What are the risks of taking money out of your house?

Your home is on the line when you take out any type of home equity loan, which is no small consideration. When your house is used as collateral to secure your loan, it allows your bank or lender to offer you a lower interest rate than an unsecured loan, such as a personal loan.

Lower rates are great, but that means if you miss payments or default on your loan, your lender can repossess your property or foreclose on your house. That’s why it’s especially important to consider whether you can responsibly manage a high line of credit over a long period of time, and if home equity loans are a wise choice for you. 

“Taking money out of your home isn’t the same as going to the ATM and taking money out of your bank account,” says McBride. “This is borrowing, which must be repaid in full, with interest, and using your home equity as collateral in the event of default. Some homeowners look at home equity as ‘found money’ but there is no free lunch here — this may limit your financial flexibility by adding another monthly payment to your budget,” McBride adds.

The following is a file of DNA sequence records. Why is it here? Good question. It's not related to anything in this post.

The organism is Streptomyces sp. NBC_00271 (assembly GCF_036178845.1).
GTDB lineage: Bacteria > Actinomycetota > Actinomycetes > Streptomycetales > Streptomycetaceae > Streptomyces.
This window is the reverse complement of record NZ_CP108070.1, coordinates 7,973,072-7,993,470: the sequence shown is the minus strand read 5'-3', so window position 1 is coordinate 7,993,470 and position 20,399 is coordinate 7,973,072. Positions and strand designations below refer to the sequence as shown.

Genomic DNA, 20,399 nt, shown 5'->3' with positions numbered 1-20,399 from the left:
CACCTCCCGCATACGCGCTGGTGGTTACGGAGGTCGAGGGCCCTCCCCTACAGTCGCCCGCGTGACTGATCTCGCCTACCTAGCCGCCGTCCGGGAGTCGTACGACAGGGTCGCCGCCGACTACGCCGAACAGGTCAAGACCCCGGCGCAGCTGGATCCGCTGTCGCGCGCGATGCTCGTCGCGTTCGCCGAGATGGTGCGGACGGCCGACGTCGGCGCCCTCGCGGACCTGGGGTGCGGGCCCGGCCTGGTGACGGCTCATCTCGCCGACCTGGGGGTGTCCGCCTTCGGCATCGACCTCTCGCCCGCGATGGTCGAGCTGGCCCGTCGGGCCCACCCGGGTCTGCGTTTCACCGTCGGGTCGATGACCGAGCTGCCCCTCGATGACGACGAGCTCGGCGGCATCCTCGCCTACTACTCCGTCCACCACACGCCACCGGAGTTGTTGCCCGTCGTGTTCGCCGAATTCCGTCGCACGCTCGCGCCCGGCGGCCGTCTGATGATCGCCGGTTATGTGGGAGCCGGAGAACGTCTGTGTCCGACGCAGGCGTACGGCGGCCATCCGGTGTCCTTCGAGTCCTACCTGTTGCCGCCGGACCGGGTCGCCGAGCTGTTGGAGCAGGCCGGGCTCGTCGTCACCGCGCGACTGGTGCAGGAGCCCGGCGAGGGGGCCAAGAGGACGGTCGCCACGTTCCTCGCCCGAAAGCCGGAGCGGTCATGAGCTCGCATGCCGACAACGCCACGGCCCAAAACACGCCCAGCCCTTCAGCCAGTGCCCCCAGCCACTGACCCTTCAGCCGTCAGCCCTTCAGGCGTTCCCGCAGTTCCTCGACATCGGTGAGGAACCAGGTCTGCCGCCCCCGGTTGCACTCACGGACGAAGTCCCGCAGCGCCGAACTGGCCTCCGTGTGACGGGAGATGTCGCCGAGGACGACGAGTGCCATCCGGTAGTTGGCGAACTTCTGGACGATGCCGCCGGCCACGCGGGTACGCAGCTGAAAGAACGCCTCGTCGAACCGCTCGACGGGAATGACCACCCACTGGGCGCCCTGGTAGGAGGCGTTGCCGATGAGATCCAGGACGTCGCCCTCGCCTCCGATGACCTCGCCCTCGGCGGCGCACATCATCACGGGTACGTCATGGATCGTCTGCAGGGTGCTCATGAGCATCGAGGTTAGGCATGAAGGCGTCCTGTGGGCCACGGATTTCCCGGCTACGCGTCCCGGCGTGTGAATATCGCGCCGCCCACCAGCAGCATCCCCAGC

If your property goes into foreclosure for any reason there can be long-term negative effects: 

  • Your credit score can drop as much as 100 points.
  • A foreclosure can remain on your credit report for seven years.
  • A lender may decline your application to borrow money for several years.
  • You could get a deficiency judgment.

However, lenders and banks may be willing to work with you to help you pay back the loan, as it benefits them to continue receiving payments from you rather than trying to sell your home to someone else. 

Other factors to consider when taking equity out of your house

There are other considerations to keep in mind when you tap your house for equity:

  • Home equity rates are low: Rates are likely to keep increasing, as the Fed is expected to raise interest rates one more time before the end of the year, which continues to make home equity loans and HELOCs look appealing to homeowners who need cash quickly. Right now, the average rate for a HELOC is 7.30% and the average home equity loan rate is 7.29%, according to Bankrate. Compare that to personal loans which have an average rate of 11.20% right now. 
  • Home values can diminish: Even though rates are low, as the housing market continues to cool and a recession looms, your house could be more vulnerable to dipping into negative equity (although that’s unlikely to happen anytime soon, as home prices have risen 42% since the beginning of the pandemic).